Bush, Rice urge Iraqis to unite

Curfew, religious appeals dent fury; Iraqi PM promises to rebuild mosques.

iraq prayer 88.298 (photo credit: AP)
iraq prayer 88.298
(photo credit: AP)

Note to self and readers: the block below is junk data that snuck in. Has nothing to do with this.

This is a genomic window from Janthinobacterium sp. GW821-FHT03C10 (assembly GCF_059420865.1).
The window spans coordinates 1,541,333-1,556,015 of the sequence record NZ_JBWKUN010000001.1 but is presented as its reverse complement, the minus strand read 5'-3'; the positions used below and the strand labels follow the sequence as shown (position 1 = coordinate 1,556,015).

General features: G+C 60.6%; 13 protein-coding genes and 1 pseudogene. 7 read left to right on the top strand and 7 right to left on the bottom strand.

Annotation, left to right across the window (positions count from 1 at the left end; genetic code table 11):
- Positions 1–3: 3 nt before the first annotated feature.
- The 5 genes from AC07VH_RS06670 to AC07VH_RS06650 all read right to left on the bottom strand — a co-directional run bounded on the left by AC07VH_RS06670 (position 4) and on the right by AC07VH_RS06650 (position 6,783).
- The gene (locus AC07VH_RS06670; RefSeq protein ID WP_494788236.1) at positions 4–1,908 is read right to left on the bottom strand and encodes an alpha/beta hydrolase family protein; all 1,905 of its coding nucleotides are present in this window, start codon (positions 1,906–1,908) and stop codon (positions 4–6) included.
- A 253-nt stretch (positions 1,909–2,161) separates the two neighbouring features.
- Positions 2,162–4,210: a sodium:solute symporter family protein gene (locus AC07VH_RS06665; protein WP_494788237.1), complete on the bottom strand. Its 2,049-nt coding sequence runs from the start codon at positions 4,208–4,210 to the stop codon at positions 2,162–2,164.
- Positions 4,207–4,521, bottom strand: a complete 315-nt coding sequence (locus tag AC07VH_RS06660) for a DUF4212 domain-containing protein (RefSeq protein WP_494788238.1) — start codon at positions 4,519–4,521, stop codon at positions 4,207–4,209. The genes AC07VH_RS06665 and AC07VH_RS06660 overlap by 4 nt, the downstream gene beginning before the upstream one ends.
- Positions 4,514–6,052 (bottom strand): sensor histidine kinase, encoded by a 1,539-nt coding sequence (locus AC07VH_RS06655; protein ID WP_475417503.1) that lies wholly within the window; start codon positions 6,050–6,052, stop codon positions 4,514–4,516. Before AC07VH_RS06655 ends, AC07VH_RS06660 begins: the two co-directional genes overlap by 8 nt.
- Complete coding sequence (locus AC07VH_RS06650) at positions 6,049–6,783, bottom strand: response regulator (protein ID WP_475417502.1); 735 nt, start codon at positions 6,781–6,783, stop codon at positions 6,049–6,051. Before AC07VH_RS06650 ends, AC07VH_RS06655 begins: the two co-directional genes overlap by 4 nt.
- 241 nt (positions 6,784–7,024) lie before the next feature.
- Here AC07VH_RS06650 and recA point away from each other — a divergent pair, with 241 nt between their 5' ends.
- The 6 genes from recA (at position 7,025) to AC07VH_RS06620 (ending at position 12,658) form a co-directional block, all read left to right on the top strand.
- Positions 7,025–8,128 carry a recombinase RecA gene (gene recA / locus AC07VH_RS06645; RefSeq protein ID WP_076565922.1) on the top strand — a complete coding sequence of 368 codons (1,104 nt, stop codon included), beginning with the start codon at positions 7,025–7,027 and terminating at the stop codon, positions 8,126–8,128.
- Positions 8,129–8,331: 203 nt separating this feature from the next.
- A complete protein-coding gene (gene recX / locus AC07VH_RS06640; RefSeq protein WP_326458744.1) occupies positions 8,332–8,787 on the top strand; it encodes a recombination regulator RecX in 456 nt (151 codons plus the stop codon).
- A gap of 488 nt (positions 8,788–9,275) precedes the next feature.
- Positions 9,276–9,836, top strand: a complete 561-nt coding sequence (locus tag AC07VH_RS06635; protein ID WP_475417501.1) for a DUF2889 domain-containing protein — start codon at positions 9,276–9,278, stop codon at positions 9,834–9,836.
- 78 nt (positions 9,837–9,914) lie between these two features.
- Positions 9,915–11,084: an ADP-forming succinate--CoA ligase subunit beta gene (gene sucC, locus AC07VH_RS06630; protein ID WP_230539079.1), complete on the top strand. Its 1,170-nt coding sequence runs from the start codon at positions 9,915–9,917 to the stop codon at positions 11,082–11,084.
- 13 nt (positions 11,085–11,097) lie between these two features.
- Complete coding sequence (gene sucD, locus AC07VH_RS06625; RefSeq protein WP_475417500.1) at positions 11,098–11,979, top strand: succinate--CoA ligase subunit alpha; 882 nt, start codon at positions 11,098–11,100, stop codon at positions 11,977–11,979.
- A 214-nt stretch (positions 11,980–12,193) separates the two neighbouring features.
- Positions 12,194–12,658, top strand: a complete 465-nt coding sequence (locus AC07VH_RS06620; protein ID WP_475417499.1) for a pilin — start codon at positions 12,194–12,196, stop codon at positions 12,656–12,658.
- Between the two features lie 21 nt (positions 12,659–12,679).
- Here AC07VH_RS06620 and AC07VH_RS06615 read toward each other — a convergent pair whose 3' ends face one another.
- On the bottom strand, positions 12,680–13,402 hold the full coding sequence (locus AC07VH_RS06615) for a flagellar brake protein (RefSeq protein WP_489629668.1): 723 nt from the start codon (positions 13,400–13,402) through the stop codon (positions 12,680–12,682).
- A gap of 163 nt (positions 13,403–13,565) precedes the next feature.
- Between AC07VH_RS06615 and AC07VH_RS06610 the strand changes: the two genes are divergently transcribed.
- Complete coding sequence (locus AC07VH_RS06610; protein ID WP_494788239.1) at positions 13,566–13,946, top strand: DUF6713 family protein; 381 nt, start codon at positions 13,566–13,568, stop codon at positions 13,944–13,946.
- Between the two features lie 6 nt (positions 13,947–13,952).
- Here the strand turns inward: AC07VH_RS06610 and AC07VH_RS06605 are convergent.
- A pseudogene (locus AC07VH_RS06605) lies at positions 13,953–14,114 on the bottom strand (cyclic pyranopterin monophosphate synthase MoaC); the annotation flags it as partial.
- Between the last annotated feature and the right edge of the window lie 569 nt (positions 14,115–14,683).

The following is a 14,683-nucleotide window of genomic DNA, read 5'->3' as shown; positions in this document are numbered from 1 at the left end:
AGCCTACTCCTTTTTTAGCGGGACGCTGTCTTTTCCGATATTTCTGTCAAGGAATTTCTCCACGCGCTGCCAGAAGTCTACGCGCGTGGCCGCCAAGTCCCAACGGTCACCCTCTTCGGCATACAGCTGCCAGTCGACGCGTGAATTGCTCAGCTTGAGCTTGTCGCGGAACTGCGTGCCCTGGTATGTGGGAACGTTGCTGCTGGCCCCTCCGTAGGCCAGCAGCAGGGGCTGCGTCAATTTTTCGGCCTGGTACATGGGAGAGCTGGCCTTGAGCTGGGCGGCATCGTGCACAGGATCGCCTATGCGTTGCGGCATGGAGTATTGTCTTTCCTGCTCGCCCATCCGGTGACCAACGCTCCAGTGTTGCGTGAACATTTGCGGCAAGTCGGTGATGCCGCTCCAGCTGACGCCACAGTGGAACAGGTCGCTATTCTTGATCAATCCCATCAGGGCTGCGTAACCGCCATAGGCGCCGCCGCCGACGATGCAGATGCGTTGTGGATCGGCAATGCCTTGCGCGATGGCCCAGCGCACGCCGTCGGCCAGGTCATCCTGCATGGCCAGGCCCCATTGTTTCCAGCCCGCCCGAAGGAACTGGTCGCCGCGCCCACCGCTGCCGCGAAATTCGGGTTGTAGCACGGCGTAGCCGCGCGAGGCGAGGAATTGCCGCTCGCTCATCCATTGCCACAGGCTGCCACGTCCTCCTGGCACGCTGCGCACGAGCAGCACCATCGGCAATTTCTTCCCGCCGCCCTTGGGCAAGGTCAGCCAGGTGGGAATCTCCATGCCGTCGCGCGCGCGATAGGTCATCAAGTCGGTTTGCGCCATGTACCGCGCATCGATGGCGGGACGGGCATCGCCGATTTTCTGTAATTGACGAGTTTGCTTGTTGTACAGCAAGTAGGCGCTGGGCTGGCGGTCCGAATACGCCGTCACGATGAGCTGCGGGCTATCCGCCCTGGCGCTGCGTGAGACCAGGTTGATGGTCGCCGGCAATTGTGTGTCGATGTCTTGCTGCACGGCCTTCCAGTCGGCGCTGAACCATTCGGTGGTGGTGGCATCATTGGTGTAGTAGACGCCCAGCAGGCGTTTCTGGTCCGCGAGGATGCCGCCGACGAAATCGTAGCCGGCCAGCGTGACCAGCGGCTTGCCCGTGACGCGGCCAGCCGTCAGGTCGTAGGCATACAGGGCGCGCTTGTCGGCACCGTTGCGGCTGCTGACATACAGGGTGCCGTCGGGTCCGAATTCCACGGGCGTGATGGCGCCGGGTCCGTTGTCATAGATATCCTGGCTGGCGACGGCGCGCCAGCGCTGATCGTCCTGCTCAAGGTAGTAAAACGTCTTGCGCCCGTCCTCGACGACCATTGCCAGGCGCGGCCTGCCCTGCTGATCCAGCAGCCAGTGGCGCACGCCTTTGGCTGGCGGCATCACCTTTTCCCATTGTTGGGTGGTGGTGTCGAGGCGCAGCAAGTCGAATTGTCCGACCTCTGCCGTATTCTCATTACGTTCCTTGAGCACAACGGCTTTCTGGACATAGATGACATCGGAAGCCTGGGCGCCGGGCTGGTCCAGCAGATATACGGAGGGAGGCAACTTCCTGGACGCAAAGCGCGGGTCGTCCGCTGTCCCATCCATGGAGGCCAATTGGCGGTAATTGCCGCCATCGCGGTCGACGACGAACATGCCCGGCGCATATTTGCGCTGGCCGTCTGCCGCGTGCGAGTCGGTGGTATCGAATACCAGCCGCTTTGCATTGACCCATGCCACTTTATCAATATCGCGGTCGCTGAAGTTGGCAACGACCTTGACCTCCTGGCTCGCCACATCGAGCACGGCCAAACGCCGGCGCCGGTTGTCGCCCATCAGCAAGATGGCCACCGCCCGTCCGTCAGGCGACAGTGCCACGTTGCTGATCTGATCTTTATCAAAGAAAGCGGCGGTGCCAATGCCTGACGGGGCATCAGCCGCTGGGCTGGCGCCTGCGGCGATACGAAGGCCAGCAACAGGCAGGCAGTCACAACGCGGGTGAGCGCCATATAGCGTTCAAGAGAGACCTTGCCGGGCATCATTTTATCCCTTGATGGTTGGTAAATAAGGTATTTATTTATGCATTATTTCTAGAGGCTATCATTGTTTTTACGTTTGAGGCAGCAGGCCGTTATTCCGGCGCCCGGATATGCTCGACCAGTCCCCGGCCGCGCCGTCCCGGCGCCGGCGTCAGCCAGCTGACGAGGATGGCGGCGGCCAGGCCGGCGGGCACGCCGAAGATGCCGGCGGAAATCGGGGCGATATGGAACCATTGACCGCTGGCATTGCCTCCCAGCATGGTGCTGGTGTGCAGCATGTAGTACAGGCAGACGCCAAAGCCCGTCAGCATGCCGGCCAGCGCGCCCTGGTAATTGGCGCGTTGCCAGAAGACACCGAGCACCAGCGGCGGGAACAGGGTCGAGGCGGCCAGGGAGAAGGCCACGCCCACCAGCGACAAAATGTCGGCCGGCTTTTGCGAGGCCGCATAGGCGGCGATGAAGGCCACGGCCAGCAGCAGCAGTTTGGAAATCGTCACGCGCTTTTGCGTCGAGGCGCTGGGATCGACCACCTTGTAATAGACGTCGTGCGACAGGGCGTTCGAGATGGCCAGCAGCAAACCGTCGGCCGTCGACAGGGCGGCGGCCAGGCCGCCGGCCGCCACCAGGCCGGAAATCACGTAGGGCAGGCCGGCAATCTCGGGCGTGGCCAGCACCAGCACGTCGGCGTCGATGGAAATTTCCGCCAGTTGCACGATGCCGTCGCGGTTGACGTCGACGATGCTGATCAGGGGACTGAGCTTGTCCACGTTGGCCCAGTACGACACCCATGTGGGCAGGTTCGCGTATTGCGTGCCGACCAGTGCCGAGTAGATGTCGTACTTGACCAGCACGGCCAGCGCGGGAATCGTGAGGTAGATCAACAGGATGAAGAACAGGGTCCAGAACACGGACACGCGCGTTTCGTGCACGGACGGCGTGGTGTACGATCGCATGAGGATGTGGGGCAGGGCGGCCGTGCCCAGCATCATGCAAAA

Hoping to help prevent Iraq's bloody sectarian violence from turning into civil war, President George W. Bush urged Iraqis to exercise restraint in a critical "moment of choosing." Secretary of State Condoleezza Rice called on political factions to renew efforts to form a unity government. Bush praised Iraq's political and religious leaders who have taken steps - apparently with some success - to halt the unrest that exploded after Wednesday's bombing of one of Shiite Islam's holiest shrines. "Iraq remains a serious situation," Bush said Friday in a speech to The American Legion. "But I'm optimistic, because the Iraqi people have spoken... They want their country to be a democracy." Still, Bush, Rice and others employed unusually negative language, underscoring the gravity of the situation. There are fears in Baghdad and Washington alike that Iraq could be on the brink of civil war nearly three years after the US invasion ousted Saddam Hussein's regime. Appeals from religious leaders and an extraordinary daytime curfew in Baghdad and three nearby areas Friday curbed the sectarian fury that killed more than 140 people across Iraq after the bombing of a sacred Shiite shrine. Prime Minister Ibrahim al-Jaafari reached out to both Sunnis and Shiites, promising to rebuild the Shiite Askariya shrine in Samarra, whose famed golden dome was reduced to rubble in Wednesday's bombing, as well as Sunni mosques damaged in two days of deadly reprisal attacks. Al-Jaafari, a member of a Shiite religious party, also appointed a committee to determine who was responsible for the "Samarra catastrophe and what followed." The daytime curfew kept most vehicles and pedestrians off the streets of the capital Friday, preventing many people from reaching mosques for the main Muslim prayer service of the week but also curbing protests and preventing suicide attacks on places of worship. People were allowed to walk to neighborhood mosques, many of which were guarded by heavily armed Iraqi police and soldiers. Preachers at several leading Sunni and Shiite mosques urged their followers to maintain calm for the sake of the nation. But sectarian anger remained high, as did the threat of more violence. The Iraqi government announced another daytime curfew for Saturday in Baghdad and the surrounding provinces of Salaheddin, Babil and Diyala. The US military said it would operate additional security patrols for another 48 hours. "I do think that there's a concern that the sectarian tensions that outsiders are stoking in Iraq, that those same outsiders might try to stoke sectarian tension in other parts of the region," said US Secretary of State Condoleezza Rice. She named al-Qaida and terror leader Abu Musab al-Zarqawi as possible suspects, but said it is not clear who was responsible for "trying to stoke civil war in Iraq" and derail political consensus. "It's rarely been Iraqis who talked about civil war," she said. Although Friday was the calmest day since the Askariya bombing, two rockets were fired late Friday in a village southeast of Baghdad that includes a tomb revered by Shiites. There was no damage to the tomb, US and Iraqi officials said. The target was unclear. Two more rockets exploded in the British Embassy compound in Baghdad's heavily fortified Green Zone, causing minor injuries to two British workers, the US military reported. No further details were provided. Police found at least 27 bodies Friday in Baghdad and other cities and towns. Many were believed victims of sectarian violence, including five Shiite men killed by gunmen who burst into their home in Latifiyah south of Baghdad, according to police. In Samarra, a roadside bomb killed two policemen. A man and his wife in a passing vehicle were injured when police opened fire after the attack, police said. An explosion set fire to an oil pipeline south of the city, police said. The Shiite-Sunni confrontation threatens to scuttle US hopes for a government of national unity among Shiite, Sunni and Kurdish parties that won seats in the December 15 parliament election. The US hopes such a government can win the trust of the disaffected Sunni Arab community, the backbone of the insurgency, and calm the violence so American and other international troops can begin heading home. But the biggest Sunni political bloc in parliament withdrew from talks with the Shiites on a new government to protest attacks on Sunni mosques. US officials remain hopeful the Sunnis will return to the bargaining table, but the crisis may delay forming the government, which had been expected by mid-May. US Ambassador Zalmay Khalilzad acknowledged the grave danger facing Iraq but said the shrine bombing also presented the country with a "moment of opportunity." "I think this attack has had a major impact here, getting everyone's attention that Iraq is in danger ... that they must lead and compromise with each other to bring the people of Iraq together and to save this country," he told reporters during a conference call. In an overture to the Sunnis, the country's top Shiite political leader, Abdul-Aziz al-Hakim, issued a statement expressing regret over the deaths of all Iraqis. He said those who carried out the Samarra attack "do not represent the Sunnis in Iraq," blaming instead Saddam Hussein loyalists and religious extremists from al-Qaida in Iraq, led by Abu Mussan al-Zarqawi. "This is what al-Zarqawi is working for, that is, to ignite sectarian strife in the country," al-Hakim said in the statement broadcast by Iraqi television stations. "We call for self-restraint and not to be dragged down by the plots of the enemy of Iraq." A Sunni spokesman, Dhafer al-Ani, called al-Hakim's statement "a step on the road of healing the wounds." But he said his Iraqi Accordance Front was still waiting for an apology for failing to protect Sunni mosques from reprisal attacks. Meanwhile, supporters of radical Shiite cleric Muqtada al-Sadr met Friday with representatives of a Sunni clerical organization, the Association of Muslim Scholars, to discuss a "charter of honor" prohibiting killings among Iraqis. Al-Sadr's militiamen were responsible for at least some of the attacks on Sunni mosques, although the cleric joined other Shiite clerics in calling for calm. Both al-Sadr and the Association strongly oppose the US presence in Iraq. In his statement Friday, the prime minister announced a series of security measures to curb the unrest, including a ban on vehicles entering or leaving Baghdad, more patrols in flashpoint neighborhoods, and a ban on carrying unauthorized weapons in the streets. The vehicle ban in Baghdad was aimed at preventing people from leaving the capital for Samarra, 95 kilometers (60 miles) to the north and was not expected to be applied vigorously elsewhere, government officials said on condition of anonymity because they are not authorized to speak for the prime minister.